Big Brother on Beale Street 

Memphis police test the Real Time Crime Center during Memphis in May events.

Saturday night, five police officers stood on a platform overlooking hip-hop group Arrested Development's performance at the Beale Street Music Festival. But that didn't stop a group of fans near the stage from lighting up a joint during the band's cover of Bob Marley's "Redemption Song."

Fortunately for the fans, the marijuana smoke must not have drifted to the police perch, because the joint went around uninterrupted. However, if they had known about the Memphis Police Department (MPD) test of the new $3.5 million Real Time Crime Center this weekend, the fans might have thought twice before toking.

As part of the test, hidden and unconcealed cameras were posted throughout Tom Lee Park and around the Beale Street area over the weekend. Those cameras fed into the new state-of-the-art crime center, housed in a secret location, where 10 officers watched video feed on 42 different display screens.

"If [crime center officers] see a crime occur, they're able to get that information to officers out in the field within minutes through their PDAs," said Monique Martin, public affairs officer for the MPD. "It helps us catch suspects and stay on top of any crime patterns that may be occurring in the area."

Inside the center, staffers track crime patterns using the MPD Blue Crush technology, which displays the most recent crime locations on a computer-generated map. This can help officers track a suspect committing multiple crimes in an area.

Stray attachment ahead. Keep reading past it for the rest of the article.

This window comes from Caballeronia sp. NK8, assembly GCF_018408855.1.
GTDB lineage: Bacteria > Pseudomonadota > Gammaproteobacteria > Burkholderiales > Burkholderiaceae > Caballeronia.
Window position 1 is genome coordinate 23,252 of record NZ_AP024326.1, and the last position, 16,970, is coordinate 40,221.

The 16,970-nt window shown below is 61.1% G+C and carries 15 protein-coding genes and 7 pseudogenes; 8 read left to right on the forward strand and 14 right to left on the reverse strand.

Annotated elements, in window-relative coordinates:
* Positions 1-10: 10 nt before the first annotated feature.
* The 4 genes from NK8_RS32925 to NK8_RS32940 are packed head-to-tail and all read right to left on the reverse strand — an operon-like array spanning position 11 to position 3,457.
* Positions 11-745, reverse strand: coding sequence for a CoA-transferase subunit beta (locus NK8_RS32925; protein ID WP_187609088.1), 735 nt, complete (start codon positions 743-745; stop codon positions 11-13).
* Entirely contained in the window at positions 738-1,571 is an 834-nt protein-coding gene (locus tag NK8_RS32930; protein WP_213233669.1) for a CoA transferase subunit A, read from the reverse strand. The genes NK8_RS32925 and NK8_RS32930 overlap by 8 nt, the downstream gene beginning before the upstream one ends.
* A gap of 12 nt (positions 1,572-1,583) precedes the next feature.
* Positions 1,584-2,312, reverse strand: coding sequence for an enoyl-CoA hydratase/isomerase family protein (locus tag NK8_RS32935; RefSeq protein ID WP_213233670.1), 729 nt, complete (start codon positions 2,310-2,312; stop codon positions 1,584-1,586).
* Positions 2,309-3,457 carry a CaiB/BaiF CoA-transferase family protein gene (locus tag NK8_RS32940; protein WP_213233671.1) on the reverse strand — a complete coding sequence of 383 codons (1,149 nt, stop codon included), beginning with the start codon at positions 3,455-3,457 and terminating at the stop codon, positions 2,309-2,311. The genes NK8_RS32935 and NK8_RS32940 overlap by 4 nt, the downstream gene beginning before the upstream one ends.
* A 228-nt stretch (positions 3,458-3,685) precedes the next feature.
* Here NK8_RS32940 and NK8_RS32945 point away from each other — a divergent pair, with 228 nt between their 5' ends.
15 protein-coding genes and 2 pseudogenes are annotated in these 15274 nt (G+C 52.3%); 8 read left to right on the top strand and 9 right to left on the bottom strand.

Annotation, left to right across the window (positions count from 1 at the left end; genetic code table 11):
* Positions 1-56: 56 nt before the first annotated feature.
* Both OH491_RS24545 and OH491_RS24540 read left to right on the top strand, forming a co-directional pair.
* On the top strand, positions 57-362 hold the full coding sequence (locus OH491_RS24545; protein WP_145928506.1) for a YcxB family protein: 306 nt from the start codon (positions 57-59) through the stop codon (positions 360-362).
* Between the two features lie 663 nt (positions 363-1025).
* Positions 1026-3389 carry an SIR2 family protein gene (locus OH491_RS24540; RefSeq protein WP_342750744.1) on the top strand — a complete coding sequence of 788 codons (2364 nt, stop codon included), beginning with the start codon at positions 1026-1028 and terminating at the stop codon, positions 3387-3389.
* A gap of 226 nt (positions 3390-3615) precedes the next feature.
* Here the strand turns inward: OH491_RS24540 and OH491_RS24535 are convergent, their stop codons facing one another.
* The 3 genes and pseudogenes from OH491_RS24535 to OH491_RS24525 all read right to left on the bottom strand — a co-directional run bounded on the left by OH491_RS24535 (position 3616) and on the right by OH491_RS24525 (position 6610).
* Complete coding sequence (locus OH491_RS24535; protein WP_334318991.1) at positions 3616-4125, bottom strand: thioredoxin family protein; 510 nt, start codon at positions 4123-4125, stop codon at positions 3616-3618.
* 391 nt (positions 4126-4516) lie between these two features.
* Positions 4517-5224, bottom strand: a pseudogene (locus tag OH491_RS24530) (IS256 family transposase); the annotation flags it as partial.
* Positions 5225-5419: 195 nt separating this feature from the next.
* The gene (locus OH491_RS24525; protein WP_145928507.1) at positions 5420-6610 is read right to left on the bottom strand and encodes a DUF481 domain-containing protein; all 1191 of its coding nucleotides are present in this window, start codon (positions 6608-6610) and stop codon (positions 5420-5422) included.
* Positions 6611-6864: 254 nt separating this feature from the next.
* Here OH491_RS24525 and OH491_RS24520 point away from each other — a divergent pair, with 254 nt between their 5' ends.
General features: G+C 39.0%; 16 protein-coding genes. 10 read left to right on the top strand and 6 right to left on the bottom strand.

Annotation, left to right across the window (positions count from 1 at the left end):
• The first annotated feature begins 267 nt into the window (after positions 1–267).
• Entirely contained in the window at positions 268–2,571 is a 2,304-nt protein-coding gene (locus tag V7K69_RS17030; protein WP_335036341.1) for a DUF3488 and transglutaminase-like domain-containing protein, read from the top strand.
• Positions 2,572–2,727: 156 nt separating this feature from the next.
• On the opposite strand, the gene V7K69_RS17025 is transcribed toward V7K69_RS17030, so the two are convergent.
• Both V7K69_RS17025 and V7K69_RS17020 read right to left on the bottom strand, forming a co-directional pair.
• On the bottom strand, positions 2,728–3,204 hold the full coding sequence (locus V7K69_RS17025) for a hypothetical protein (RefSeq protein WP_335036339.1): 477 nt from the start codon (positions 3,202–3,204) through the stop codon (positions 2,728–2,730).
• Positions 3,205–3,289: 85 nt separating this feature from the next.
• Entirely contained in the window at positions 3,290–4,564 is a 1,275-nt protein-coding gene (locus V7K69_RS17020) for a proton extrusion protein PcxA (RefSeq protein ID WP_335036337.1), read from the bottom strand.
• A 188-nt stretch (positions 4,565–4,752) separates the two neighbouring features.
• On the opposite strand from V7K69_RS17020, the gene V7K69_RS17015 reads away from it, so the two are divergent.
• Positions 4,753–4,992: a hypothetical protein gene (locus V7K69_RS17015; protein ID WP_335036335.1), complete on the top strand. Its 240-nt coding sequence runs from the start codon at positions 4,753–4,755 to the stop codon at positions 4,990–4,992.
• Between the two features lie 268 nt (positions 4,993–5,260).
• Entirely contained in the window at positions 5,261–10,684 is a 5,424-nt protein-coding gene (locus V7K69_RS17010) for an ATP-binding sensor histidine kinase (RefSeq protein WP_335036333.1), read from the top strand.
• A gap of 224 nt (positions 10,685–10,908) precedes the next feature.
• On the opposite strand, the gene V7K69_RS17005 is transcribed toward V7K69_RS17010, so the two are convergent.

Though the MPD has been testing elements of the center for several weeks, the Beale Street Music Festival marks the first time all the center's components were utilized at the same time.

Last year's event netted 78 total arrests. This year, there were only 42 misdemeanor arrests and six felony arrests in the Beale Street area. Charges ranged from public intoxication and disorderly conduct to drug possession and DUI.

Martin said the crime center also will play an important role in tracking crime during the World Championship Barbecue Cooking Contest later this month. As with the Beale Street Music Fest, the barbecue event will be heavily patrolled.

"A citizen is not going to be able to turn any corner downtown without seeing an officer in a patrol car, on a bicycle, on a scooter, or on foot," Martin said. "And we'll have some officers working out there in plain clothes."

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